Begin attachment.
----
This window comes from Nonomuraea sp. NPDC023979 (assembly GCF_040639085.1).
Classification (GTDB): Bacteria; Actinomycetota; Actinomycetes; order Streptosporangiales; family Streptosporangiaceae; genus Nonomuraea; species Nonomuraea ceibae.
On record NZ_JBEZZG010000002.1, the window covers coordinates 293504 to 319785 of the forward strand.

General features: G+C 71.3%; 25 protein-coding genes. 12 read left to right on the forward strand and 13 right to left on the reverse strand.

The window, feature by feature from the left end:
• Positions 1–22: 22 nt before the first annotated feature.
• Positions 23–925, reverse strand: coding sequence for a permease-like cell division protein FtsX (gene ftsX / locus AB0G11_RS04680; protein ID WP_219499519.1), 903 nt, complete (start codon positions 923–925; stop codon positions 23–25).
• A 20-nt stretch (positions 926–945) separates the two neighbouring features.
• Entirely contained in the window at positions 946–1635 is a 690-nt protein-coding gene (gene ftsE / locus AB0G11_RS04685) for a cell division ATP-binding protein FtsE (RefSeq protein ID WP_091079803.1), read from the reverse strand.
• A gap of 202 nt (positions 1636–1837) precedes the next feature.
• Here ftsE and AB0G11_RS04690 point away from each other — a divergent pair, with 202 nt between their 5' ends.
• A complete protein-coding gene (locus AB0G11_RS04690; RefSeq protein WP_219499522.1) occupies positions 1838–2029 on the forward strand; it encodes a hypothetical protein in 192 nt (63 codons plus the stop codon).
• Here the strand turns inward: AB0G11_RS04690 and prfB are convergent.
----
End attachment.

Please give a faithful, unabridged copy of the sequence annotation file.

This window comes from Nonomuraea sp. NPDC023979 (assembly GCF_040639085.1).
Classification (GTDB): Bacteria; Actinomycetota; Actinomycetes; order Streptosporangiales; family Streptosporangiaceae; genus Nonomuraea; species Nonomuraea ceibae.
On record NZ_JBEZZG010000002.1, the window covers coordinates 293504 to 319785 of the forward strand.

General features: G+C 71.3%; 25 protein-coding genes. 12 read left to right on the forward strand and 13 right to left on the reverse strand.

The window, feature by feature from the left end:
• Positions 1–22: 22 nt before the first annotated feature.
• Positions 23–925, reverse strand: coding sequence for a permease-like cell division protein FtsX (gene ftsX / locus AB0G11_RS04680; protein ID WP_219499519.1), 903 nt, complete (start codon positions 923–925; stop codon positions 23–25).
• A 20-nt stretch (positions 926–945) separates the two neighbouring features.
• Entirely contained in the window at positions 946–1635 is a 690-nt protein-coding gene (gene ftsE / locus AB0G11_RS04685) for a cell division ATP-binding protein FtsE (RefSeq protein ID WP_091079803.1), read from the reverse strand.
• A gap of 202 nt (positions 1636–1837) precedes the next feature.
• Here ftsE and AB0G11_RS04690 point away from each other — a divergent pair, with 202 nt between their 5' ends.
• A complete protein-coding gene (locus AB0G11_RS04690; RefSeq protein WP_219499522.1) occupies positions 1838–2029 on the forward strand; it encodes a hypothetical protein in 192 nt (63 codons plus the stop codon).
• Here the strand turns inward: AB0G11_RS04690 and prfB are convergent.